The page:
By looking at the financial reports of a portfolio of drugs, researchers calculated the total amount of benefits and lives saved. PDUFA caused the private surplus of producers to increase by about $7 billion to $11 billion, while consumer welfare rose by $7 billion to $20 billion. In all, the combined social surplus was estimated to be between $14 billion and $31 billion. Critically, “the more rapid access of drugs on the market enabled by PDUFA saved the equivalent of 140,000 to 310,000 life years.”25Tomas Philipson, Ernst R. Berndt, Adrian H.B. Gottschalk, and Eric Sun “Cost-Benefit Analysis of the FDA: The Case of the Prescription Drug User Fee Acts,” Journal of Public Economics 92, no. 5–6 (2008): 1306–25. The PDUFA example shows life years are extended and consumers benefit when a product has quicker access to the market.

COVID rapid tests faced significant delays in getting approved and thus took time to get into the hands of consumers. The FDA set incredibly high standards and delayed its decisions on rapid tests, leading to fewer tests when the Omicron wave hit in late 2021. Had rapid tests been more widely available, consumers would have felt safer shopping, workers would have been able to return to work more quickly, and parents would have been comfortable sending their children back to school. Adding up all of these costs, a group of researchers using an epidemiological-economic model estimated the enormity of the FDA-imposed costs from delaying rapid test approvals. Over 117,000 deaths would have been averted and GDP would have been $395 billion higher had rapid tests been available from June 1, 2020 to the end of 2020.26Atkeson et. al., “Economic Benefits of COVID-19 Screening Tests.”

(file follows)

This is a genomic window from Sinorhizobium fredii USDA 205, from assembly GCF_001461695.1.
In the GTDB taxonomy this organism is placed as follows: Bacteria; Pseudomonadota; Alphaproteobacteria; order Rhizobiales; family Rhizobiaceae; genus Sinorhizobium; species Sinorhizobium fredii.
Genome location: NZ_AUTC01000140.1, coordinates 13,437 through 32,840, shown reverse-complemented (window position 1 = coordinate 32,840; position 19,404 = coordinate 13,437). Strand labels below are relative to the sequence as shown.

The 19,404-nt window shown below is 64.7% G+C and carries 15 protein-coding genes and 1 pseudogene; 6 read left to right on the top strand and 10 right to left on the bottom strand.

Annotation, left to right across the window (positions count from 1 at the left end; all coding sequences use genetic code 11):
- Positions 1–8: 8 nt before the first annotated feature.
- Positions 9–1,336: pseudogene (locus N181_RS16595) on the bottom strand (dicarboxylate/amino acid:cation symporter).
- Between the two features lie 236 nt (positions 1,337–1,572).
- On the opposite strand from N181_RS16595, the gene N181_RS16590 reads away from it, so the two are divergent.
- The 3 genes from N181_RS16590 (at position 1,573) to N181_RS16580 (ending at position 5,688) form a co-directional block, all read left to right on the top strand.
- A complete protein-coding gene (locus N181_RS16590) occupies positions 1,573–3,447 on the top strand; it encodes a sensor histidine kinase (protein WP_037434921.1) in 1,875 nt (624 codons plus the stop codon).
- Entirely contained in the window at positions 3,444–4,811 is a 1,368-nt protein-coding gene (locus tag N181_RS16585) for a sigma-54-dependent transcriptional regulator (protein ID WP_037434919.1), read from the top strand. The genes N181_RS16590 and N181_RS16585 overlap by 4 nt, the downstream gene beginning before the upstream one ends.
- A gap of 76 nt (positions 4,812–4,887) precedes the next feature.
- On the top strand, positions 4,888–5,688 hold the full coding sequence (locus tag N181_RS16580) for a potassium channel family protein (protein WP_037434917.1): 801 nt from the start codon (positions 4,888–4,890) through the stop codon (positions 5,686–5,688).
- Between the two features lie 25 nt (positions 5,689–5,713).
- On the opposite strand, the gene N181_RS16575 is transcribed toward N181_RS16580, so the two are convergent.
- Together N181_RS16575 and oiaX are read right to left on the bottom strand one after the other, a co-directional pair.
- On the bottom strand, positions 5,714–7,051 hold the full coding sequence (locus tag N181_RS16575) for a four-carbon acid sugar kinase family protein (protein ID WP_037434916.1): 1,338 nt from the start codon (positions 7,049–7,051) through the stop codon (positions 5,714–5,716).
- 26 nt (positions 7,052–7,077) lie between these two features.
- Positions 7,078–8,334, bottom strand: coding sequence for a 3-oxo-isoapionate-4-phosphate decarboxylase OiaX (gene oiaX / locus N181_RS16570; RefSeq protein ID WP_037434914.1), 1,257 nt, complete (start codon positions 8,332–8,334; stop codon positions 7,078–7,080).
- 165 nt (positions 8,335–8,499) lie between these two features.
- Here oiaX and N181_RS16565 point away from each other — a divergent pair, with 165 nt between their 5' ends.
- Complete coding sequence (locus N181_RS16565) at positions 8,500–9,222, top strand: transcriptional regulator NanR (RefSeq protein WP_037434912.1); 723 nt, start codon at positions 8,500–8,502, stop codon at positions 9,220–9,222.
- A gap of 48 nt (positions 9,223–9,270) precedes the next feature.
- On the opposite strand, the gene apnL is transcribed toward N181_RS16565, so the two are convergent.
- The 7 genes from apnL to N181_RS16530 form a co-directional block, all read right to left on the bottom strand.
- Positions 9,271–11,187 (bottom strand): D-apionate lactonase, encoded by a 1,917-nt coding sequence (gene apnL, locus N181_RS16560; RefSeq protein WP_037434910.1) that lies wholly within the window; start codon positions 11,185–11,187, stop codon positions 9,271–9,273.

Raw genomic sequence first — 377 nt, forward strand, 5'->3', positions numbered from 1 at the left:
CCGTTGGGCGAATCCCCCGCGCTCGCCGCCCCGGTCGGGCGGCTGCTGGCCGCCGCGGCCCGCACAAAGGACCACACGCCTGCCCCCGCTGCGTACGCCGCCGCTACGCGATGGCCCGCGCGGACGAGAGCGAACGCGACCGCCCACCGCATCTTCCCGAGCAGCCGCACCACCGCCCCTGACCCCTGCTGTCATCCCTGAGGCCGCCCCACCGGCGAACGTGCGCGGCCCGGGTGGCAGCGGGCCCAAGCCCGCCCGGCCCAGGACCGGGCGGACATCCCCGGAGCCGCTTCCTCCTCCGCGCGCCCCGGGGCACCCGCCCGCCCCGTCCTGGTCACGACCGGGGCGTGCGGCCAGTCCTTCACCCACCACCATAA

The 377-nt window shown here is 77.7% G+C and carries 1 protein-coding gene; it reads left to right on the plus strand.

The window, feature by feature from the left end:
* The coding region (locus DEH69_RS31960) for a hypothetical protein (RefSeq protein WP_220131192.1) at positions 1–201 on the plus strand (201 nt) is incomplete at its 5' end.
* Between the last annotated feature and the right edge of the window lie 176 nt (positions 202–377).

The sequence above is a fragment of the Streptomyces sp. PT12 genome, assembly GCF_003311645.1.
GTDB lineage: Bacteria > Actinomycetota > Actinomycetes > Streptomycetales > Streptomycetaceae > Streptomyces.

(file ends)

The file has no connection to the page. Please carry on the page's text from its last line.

Diagnostic testing regulation

Although the FDA holds enormous authority over the diagnostics market, the agency has long refused to specify how it wields this power. This uncertainty, in turn, undermines the market. The FDA’s handling of 23andMe, the ancestry and health testing company, is illustrative of the agency’s approach to diagnostics.

When 23andMe first developed a genetic testing kit, the Bush administration was in its final years. As CEO Anne Wojciciki would later write, “Andrew von Eschenbach, then the FDA commissioner, indicated that the agency did not necessarily think our test was subject to regulation. We came away from those early discussions with the understanding that what we proposed did not require FDA premarket review.”27Anne Wojcicki. “23andMe’s CEO on the Struggle to Get over Regulatory Hurdles,” Harvard Business Review, April 21, 2021.